This spring, when the Orioles outfield was being discussed as the team’s strength, no one imagined the need to fill in for multiple injuries this early in the season. But the depth of that perceived strength is being tested, and we’re not even through April.
Three weeks into the 2021 MLB season, Orioles’ outfielders are batting a collective .268/.324/.407. The O’s have a much lower .223/.282/.373 triple-slash line at the plate as a team.
The outfield has managed to produce relatively well at the plate, especially when you consider the unit hasn’t been at full strength. The injuries even started before Opening Day.
DJ Stewart was the first casualty when a left hamstring strain cropped up in Sarasota at the beginning of the Grapefruit League. He missed the vast majority of spring training, and his injury carried over to the regular season. Stewart started the month on the IL and missed the first seven games of the season before returning on April 10th.
Since rejoining the O’s, Stewart has been a breath of fresh air. In 32 at-bats, he’s managed six walks to go along with a .250/.368/.406 batting line. He may only have one home run at the moment, but that slugging percentage could rise quickly with a power surge like Stewart proved capable of last summer.
About five days before Stewart’s reactivation, Austin Hays was the next outfielder to face injury. On April 4th against Boston, Hays was lifted for a pinch-runner two batters after reaching base via RBI double. The next day, he was placed on the 10-day IL with a right hamstring strain.
After missing 15 days, from April 5th to the 20th, Hays returned healthy just two games ago. And not a second too soon.
News broke yesterday that Anthony Santander will miss the next two to four weeks with a sprained left ankle. He injured it two days ago while trying to get back to first base on a pickoff attempt.
The injury looked bad in terms of Santander’s reaction, as he couldn’t put any weight on the ankle and was helped off the field. Pure speculation here, but if it’s a high-ankle sprain like we see knock NFL players out for weeks at a time, we can hope for a two-week recovery period but should prepare for longer.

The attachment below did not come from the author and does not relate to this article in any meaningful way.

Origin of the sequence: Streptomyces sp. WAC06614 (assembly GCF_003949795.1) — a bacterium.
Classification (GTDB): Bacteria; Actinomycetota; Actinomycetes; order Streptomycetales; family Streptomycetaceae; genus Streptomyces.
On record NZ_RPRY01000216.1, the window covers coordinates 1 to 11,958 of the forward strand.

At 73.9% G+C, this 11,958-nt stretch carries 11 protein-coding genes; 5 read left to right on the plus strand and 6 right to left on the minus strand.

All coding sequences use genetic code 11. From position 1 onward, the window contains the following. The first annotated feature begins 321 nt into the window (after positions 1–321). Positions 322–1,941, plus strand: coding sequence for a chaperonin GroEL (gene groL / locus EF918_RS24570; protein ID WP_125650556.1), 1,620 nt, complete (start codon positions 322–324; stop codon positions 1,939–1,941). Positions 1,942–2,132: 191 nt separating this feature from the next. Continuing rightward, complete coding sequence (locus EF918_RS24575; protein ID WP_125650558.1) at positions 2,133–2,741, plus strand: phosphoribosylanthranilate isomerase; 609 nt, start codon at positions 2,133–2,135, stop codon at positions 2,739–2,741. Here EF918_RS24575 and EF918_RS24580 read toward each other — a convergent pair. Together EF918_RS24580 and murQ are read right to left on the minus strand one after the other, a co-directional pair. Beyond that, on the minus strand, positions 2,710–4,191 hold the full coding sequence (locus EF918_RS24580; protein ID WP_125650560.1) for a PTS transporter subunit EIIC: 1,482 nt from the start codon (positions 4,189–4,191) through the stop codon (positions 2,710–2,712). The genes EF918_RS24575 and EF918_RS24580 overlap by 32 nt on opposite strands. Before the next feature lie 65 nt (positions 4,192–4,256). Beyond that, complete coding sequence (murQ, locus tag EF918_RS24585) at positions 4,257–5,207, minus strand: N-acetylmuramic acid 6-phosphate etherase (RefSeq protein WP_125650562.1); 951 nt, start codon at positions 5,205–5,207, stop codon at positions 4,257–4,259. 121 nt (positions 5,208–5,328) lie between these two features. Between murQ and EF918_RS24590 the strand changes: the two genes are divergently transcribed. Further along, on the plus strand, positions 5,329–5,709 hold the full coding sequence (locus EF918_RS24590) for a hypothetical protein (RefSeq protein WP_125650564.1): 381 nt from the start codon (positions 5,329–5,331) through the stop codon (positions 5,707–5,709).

That makes the prospect of seeing Yusniel Diaz more interesting. Would the O’s be more inclined to call up someone like Diaz if they can commit to consistent playing time for him? Santander’s absence might be just the opening Diaz needs.
In 286 at-bats with Double-A Bowie in 2019, Diaz hit .262/.335/.472 with 11 home runs. In his four-season minor league career, he owns a .278/.355/.440 slash line at the plate.
Although Cedric Mullins started the year on fire and is hitting .333/.397/.485 to date, he has cooled off considerably. In the past seven days, he’s hitting .130/.167/.174. And while it’s unrealistic to expect Mullins to hit .400 all year, like he was a week ago, it’s easier to endure slumps when there’s a viable backup on hand.
For this club, a viable backup in center field means either Hays or Ryan McKenna. But if multiple outfielders are down simultaneously, the remaining talent becomes stretched thin. That exact situation has not occurred, but earlier in April, the club was without Hays and Stewart at the same time.
While McKenna has been the Orioles’ initial option for outfield reinforcements — being recalled to replace Hays first and then Santander — he could fit more neatly into a fourth outfielder role. He’s already shown value with his pinch-running and defensive replacement skills.
On the other hand, there has been a more general consensus as to the upside of Diaz’s bat. Since he profiles as more of a high-impact, everyday player, it would make sense to give Diaz an extended look with Santander on the shelf for potentially a month. There’s a chance the young outfielder could be fed regular at-bats if the O’s are willing to start his arbitration clock.
Other than Diaz and the injured Santander, every outfielder on the Orioles’ 40-man roster is also on the 26-man right now. That includes McKenna, Hays, Mullins, Stewart, and Ryan Mountcastle.
If the outfield depth is tested any further, we could see the O’s look outside the organization for help, as they have done in the past. While that may be a necessity at some point, it would be much more exciting to see players already in the system get a chance to prove they should stick around.